Crocheting is more than a way to kill time on weekday evenings. If you’re Dina Knapp, it’s an art form that she has pretty much made her own. Over the last few decades, Knapp has been crocheting wearable art for collectors and celebrities like Cher, Donovan, Elton John, Julie Christie and Dustin Hoffman, and her non-wearable pieces have been featured in museums all over the country. “Sewn Dreams”, a new exhibit dedicated solely to her work, is on display at the Miami International Airport through the end of January 2012. Knapp took some time away from her busy schedule to tell us about her work and some of the people it has inspired, including Bob Marley.
How did you begin crocheting art?
I was studying fine art at Pratt Institute in Brooklyn in the late Sixties. A group of us women were supposed to do an end of the year show through drawing or print-making, but we decided to go non-conventional and make our final projects with crocheting needles and yarn. It started from there and the rest is history.
What was your first piece?
A very strange dress. I went the local crafts store and bought some really cheap yarn and just went crazy. It turned out really beautiful, influenced by American Indian motifs and bright colors reflecting the late 60’s Flower Power.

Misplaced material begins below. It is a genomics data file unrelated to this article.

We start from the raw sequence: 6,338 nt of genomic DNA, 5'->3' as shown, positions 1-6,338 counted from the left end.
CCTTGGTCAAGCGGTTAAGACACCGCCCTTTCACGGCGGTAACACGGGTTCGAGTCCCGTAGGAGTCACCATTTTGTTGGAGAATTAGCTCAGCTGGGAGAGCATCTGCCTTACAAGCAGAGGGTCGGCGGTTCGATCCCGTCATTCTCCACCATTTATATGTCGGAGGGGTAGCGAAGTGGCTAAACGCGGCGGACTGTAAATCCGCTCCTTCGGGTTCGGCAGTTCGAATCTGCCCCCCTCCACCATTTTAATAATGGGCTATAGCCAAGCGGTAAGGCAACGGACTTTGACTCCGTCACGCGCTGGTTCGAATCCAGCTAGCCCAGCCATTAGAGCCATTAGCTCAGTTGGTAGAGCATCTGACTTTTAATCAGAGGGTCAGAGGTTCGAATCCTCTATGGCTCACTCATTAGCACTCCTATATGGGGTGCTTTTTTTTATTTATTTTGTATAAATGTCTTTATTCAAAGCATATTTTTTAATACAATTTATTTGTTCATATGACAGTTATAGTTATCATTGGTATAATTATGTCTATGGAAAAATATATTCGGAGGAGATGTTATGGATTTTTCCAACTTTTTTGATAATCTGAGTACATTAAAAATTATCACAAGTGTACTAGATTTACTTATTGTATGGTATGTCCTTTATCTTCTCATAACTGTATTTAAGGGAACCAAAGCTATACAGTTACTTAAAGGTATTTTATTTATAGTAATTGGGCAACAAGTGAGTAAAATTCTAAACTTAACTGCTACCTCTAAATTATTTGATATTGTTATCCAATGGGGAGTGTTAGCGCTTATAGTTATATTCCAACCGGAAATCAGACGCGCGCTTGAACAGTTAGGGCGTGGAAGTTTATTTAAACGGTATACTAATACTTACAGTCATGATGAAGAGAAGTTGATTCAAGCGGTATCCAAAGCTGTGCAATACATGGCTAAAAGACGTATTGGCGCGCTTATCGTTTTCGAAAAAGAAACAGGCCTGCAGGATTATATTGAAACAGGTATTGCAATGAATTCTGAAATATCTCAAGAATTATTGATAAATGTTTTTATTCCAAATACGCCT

Why did you stick to crocheting over other artistic mediums?
There are so many possibilities with it. It can become very sculptural and very graphic. It can also be worn.
You are well-known for your hats. How did this begin?
When I was pregnant with my daughter, I got a cold and was home all the time. So I began crocheting hats and the thing about hats is that you finish one and go on to another. They’re kind of like artist sketches. One idea turns into the next idea and it’s very exciting. So one day when I was home and probably on some cold medication I made twenty hats in a day. I’m a bit of a workaholic, but that was another jumping off point as an artist.
There’s a rumor that Bob Marley was buried in a Tam hat you made for him. Is that true?
My husband and I loved Reggae and were going to Jamaica a lot in the late seventies. A lot of the Rasta kids were wearing these boring beige hats with red, gold and green. So my take on it was to make one more extravagant, meant for a king. Once I started it, I realized it should be given to Bob. We were friends with Bob’s producer so I passed it along, and Bob wore it regularly the last few years of his life. A few years later a filmmaker at Bob’s open casket funeral saw that he was wearing it. That might be the biggest “wow” moment of my life.
Sam Feeder is a poet/writer/ photographer who works primarily in Los Angeles and Austin. Feeder is a careful observer and tries to experience as many different aspects of life as possible, ranging from travels all over the world to discovering that hole-in-the-wall restaurant or bar no one knows about.
Images: Courtesy of Diana Knapp
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